Asked on Jul 27, 2013

What to do with a bedroom cement floor?

Rachelle MorrisWoodbridge Environmental Tiptophouse.comLarissa ~ Prodigal Pieces


I am going to be redoing a couple bedrooms in our basement and they both have rug over cement floors. I am getting rid of the rug for sure. I was wanting to do the brown paper floors, but our two daughters whose rooms they are, aren't sure about them. So, what other options do I have? We will definitely have to seal and use a leveller on the floors, but then what? Has anyone used a leveller before and can tell me what to expect? Does it dry rough? Can I sand it? Should I sand it? What if I want to paint the floor? any and all ideas are very very welcome! thank you so much!
10 answers
  • Carole
    on Jul 27, 2013

    There was a post on here yesterday or the day before I think showing stencilled floors in a bedroom. It looked really good. I wish I had clipped it then I could point you in the direction and you could see what you think. I think the floor was a light grey colour over white or off white??

  • There are paints designed for cement and that would be great to use. Is there any moisture in the basement? That would be the first step. The leveler products you are speaking of work great and are quite expensive (you mix them and pour them). another alternative if you have higher ceilings would be to build up a subfloor and then decide on flooring. The click in place laminate floorings are so easy to use. Good luck!

  • Shari
    on Jul 27, 2013

    Rustoleum has a new product out called Restore that is for painting decks and concrete. I think it's primarily intended for outdoor concrete patios etc., but you might want to investigate whether it would be suitable for your floors. It comes in lots of really pretty colors and your daughter's might have fun choosing a color to go with their decor. I've watched the application video and depending on how you apply it, it can be slightly textured or smoother. With some type of concrete paint, you would probably still have to seal but you probably could skip the leveling step. Here's the Rustoleum link if you are interested in more information on Restore: Also, if you are interested in a wood-look floor without the expense and upkeep of real wood, Trafficmaster has vinyl planks called "Allure" (sold at Home Depot). I have Allure in one of my bathrooms and I absolutely love it! When my "ship comes in," I will be replacing all my "click in place" laminate flooring (that I absolutely hate) with Allure. Allure is soft under foot, quiet to walk on, durable, water resistant, doesn't show dirt, and it's around $2.00 a sq. ft. (or less, depending on whether you buy an in-stock color or a special order color). In my opinion, for what it's worth, Allure would be a great option for kids rooms. Here's a link for a HomeTalk thread on vinyl flooring where I posted a couple of photos of the Allure vinyl planks in my bathroom:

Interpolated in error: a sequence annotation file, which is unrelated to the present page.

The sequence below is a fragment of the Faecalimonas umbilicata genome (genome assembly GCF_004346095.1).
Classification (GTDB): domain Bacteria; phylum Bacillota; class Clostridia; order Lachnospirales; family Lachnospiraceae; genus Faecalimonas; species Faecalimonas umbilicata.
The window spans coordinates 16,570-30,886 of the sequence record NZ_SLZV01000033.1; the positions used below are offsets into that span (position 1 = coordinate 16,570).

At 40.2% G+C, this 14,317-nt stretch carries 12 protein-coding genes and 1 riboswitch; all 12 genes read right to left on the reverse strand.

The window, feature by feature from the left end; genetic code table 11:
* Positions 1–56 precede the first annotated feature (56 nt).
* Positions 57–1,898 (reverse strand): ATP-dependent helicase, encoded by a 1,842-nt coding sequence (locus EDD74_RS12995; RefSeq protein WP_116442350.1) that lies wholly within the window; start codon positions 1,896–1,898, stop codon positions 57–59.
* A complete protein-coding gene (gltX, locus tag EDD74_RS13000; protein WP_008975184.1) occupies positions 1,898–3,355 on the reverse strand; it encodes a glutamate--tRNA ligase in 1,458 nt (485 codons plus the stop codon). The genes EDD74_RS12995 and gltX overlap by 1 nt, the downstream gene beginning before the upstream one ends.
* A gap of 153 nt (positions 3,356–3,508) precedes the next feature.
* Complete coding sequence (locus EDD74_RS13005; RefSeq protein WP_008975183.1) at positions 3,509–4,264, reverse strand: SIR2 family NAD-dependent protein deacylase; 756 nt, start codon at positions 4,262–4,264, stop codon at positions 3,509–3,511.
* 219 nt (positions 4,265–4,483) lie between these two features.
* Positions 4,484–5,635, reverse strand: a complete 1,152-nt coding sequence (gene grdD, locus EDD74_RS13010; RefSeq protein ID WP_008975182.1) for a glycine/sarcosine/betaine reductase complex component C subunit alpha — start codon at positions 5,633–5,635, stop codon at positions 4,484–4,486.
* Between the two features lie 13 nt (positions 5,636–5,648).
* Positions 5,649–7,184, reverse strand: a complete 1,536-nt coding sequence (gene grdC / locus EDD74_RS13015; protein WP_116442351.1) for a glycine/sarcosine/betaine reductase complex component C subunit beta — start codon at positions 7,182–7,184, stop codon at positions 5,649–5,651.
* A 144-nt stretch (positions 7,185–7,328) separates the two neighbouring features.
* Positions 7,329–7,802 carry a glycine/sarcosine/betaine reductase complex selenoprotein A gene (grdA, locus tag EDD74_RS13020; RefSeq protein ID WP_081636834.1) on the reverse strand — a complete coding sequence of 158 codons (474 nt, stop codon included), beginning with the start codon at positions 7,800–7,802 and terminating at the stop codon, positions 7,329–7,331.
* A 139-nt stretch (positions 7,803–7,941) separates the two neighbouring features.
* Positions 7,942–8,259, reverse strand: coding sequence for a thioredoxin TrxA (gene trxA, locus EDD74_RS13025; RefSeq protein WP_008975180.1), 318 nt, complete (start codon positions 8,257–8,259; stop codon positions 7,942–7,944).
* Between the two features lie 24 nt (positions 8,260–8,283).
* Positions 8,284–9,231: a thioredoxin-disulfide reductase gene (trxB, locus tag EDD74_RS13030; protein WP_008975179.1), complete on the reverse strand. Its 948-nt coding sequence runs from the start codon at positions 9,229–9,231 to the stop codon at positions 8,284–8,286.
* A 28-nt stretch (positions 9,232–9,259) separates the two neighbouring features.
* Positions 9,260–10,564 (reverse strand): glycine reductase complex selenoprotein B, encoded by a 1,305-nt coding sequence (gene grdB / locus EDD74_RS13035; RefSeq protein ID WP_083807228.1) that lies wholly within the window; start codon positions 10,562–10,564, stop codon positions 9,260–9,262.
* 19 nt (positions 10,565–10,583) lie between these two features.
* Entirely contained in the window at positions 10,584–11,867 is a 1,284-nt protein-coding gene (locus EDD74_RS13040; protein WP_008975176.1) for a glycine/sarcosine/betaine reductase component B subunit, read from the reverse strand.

• Rachelle Morris
    on Jul 27, 2013

    thank you so much everyone! All the ideas are great! Carole, I did see that post and that is what started me thinking, but I am not use of all the steps I need to take. I will look into all the info. you have all shared. Here is a link to an article that just showed up on my Pinterest page.... I think I could use the same steps as here.

  • Cement paint is the best idea. You do not want to use anything that has organic material in it. Carpet, wood, paper etc. All of which will cause mold development over time. Be sure your floor is not showing signs of efflorescence. That white powder that shows up from through the cement is a sign that moisture is entering into the basement. It does not just happen on walls as many think. A failing or raising water table can cause a normally appearing dry basement to become quite damp. Resulting in failed paint not to mention mold.

  • Larissa ~ Prodigal Pieces
    on Jul 28, 2013

    You could paint or use an acid stain. ( We are going to be using leveler on our family room floor and then putting a floating wood plank floor on top made of ripped plywood so that it can flex with hot/cold temps. As far as I know, the leveler just smooths itself out with only minor effort on your part, hence the name. :o) Hope this helps!

  • Rachelle Morris
    on Jul 29, 2013

    thanks! Does anyone know if you can just paint the leveller or is there another step before painting? thanks for all the ideas. I am overwhelmed with all of them. lol I will be making a decision pretty quick.

  • An acid cleaning is suggested. There are several brands available for you to consider. I would suggest you go to a paint only type store and not big box types for this product. They can show you exactly how to prep the floor properly not only for the job to look good, but to assure that what ever you end up using lasts.

  • If your concerned about your family health, I suggest you go to amazon or your local book seller and find and purchase a book called My House I Killing Me. From Jeff Mays if memory serves me. It goes into detail on how to keep your home safe and healthy. A great thing to know when doing any remodel or home improvement project.

  • Rachelle Morris
    on Jul 29, 2013

    awesome help! thank you so much!

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